With data breaches at an all-time high, organizations across all industries are continuously scrambling to secure their email processes against cyber threats. The stakes are high for organizations dealing with health care and patient data. Businesses handling protected health information (PHI) are entrusted with the safety and privacy of this sensitive information.
And when it comes to PHI and compliance law in the U.S., the Health Insurance Portability and Accountability Act (HIPAA) is the primary piece of legislation concerned with protecting patients' data privacy.
This article explores the range of concerns organizations must have when adhering to HIPAA email compliance requirements and critical items for creating an effective HIPAA email policy.
The Health Insurance Portability and Accountability Act (HIPAA) was enacted in 1996 to standardize the protection of sensitive patient data by organizations handling PHI. HIPAA outlines various physical, network, communications, and data flow security controls required for compliance. Of course, no piece of legislation is complete without its proverbial "bite."
The cost of non-compliance shouldn't be taken lightly, with fines increasing per impacted patient and the degree of negligence on the offending organization. For example, fines ranging from $100 to $50,000 per violation or breached record are standard, with penalties reaching millions and the possibility of criminal charges and resulting incarceration.
Who does HIPAA affect?
HIPAA impacts parties known as covered entities. These include individuals, groups, or organizations responsible for healthcare treatment, billing, payment, operations, and administration. Essentially all parties that are involved in accessing private patient data. Covered entities must protect patient data and provide individuals with specific rights vis-a-vis their healthcare data.
Covered entities' business associates are also subject to HIPAA regulations if they engage in activities related to the protected patient health information in question. In these scenarios, covered entities must draft a written contract detailing the nature of the activity and an agreement to comply with data protection rules to bolster patients' data privacy and security. Similarly, subcontractors and other business associate types must comply with HIPAA.
The impact of HIPAA on email
Email is a common attack vector for threat actors and data thieves, so it's not surprising that much focus has been placed on this avenue of digital communications regarding HIPAA compliance. Many email vendors provide Transport Layer Security (TLS) encryption.
TLS is a critical security feature, but it doesn't provide complete HIPAA compliance. Recipients must also have this encryption integrated into their email application for communications to be 100% protected, end to end. It's worth noting that common email providers, including Outlook/Office 365, Gmail, and Yahoo Mail, don't come with HIPAA compliance in-built out of the gate.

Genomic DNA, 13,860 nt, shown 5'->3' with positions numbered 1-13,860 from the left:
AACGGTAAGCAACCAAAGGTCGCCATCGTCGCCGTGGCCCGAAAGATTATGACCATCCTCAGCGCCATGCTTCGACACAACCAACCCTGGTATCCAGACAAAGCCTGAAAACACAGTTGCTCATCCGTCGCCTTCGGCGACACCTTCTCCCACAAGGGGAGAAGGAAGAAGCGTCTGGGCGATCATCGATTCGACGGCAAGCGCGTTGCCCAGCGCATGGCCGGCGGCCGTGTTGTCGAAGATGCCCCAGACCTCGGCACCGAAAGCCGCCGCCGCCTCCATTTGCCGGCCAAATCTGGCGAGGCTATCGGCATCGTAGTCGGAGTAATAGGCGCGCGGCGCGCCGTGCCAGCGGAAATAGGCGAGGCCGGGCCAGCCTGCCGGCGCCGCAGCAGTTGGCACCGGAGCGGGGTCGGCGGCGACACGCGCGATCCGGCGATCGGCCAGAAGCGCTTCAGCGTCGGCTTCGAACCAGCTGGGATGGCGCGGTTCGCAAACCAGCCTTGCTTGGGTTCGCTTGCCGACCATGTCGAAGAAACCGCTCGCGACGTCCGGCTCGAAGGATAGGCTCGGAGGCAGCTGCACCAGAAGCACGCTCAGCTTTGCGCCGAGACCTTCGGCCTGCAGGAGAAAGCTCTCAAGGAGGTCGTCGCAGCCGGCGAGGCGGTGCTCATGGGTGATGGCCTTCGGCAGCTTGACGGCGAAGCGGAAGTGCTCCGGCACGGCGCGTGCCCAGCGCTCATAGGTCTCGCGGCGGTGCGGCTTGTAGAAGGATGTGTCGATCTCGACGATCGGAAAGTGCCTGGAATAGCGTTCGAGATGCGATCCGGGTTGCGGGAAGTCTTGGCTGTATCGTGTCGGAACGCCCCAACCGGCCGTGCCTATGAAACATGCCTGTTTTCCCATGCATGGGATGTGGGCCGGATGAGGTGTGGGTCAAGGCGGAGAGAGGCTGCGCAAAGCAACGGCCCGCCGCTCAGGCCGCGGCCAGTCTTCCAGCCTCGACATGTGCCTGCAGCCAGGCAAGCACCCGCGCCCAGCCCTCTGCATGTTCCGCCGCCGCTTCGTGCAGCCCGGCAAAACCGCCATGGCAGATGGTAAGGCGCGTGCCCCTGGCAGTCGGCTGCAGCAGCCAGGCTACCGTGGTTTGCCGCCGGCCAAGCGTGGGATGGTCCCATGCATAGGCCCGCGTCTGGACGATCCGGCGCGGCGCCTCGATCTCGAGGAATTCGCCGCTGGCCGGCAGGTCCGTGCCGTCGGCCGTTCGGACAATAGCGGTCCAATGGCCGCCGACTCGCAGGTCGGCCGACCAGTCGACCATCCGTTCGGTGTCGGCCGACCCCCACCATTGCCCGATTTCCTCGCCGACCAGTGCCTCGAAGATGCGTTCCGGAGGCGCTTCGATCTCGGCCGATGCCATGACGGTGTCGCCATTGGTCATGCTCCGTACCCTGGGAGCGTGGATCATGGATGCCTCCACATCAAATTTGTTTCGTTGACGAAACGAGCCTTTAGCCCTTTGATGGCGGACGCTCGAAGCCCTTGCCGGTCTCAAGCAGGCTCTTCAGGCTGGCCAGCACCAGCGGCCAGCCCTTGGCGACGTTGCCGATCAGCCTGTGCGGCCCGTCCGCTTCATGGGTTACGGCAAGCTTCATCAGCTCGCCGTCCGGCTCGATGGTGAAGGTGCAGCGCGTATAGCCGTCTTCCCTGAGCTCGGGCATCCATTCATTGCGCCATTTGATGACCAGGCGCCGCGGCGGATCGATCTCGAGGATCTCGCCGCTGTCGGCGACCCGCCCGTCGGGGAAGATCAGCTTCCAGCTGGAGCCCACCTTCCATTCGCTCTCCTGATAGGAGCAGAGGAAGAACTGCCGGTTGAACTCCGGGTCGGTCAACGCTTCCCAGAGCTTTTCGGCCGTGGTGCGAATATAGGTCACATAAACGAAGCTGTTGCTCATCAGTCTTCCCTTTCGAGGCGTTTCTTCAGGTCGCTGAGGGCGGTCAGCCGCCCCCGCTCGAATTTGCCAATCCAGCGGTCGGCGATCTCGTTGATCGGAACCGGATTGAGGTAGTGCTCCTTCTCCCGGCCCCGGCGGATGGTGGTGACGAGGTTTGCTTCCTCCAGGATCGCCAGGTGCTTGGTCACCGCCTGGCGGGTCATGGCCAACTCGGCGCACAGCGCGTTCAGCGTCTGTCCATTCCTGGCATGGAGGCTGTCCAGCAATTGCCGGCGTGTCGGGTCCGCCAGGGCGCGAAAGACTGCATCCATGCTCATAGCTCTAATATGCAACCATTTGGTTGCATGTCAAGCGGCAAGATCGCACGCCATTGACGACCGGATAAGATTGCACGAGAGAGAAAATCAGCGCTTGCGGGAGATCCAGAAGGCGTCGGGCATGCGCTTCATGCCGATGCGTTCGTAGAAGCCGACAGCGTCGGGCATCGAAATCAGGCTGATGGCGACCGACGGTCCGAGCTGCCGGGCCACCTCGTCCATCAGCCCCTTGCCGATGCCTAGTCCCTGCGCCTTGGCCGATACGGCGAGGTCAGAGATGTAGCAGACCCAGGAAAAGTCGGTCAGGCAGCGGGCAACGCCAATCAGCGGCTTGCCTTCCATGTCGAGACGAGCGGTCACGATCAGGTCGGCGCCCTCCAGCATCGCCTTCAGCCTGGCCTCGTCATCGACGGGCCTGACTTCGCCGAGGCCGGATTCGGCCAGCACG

Creating an effective email policy for HIPAA
By ensuring that their email processes are HIPAA compliant, organizations can satisfy several compliance requirements to protect patient data. The following are critical controls necessary for ensuring that emails are HIPAA compliant:
- End-to-end email encryption: Email services typically provide baseline security and data protection. But, they may not provide more advanced security features such as end-to-end encryption. For this reason, organizations should ensure that both messages in transit and at rest are encrypted.
- HIPAA-compliant business associate agreements with email providers: Third-party email providers are considered business associates. Therefore, they must sign and provide business associate agreements before handling electronic PHI (ePHI). This document should detail the service provider's responsibilities regarding data protection measures for administrative, physical, and technical domains.
- Email retention policies: Patients are generally entitled to information and disclosures regarding their PHI. Providing email data and related compliance policies is crucial when demanded. That's especially true if there's legal action against the organization for potential patient data privacy violations. HIPAA mandates that covered entities must store compliance-related documentation for six years.
- Patient consent before communications: When emailing patients and other parties with ePHI, HIPAA-covered organizations and entities must receive written patient consent to use email as a communication method before sending ePHI.
- Policies developed with Legal: It may be worth seeking legal counsel when creating HIPAA compliant email policies, as attorneys experienced with HIPAA compliance are best qualified to draft effective HIPAA email policies.
By creating clear, comprehensive email policies and training staff on adhering to these policies, organizations are better positioned to protect their ePHI per HIPAA regulations. Errors made by healthcare staff, like mistakenly sending ePHI via an encrypted email or to unintended recipients, have resulted in numerous high-profile healthcare data breaches and related HIPAA penalties.
Creating rules and best practices gives HIPAA-compliant organizations a platform for training or re-training and assurance that the proper measures have been implemented. That could include deploying and using HIPAA-compliant email and data encryption software solutions for built-in HIPAA compliance in one streamlined platform.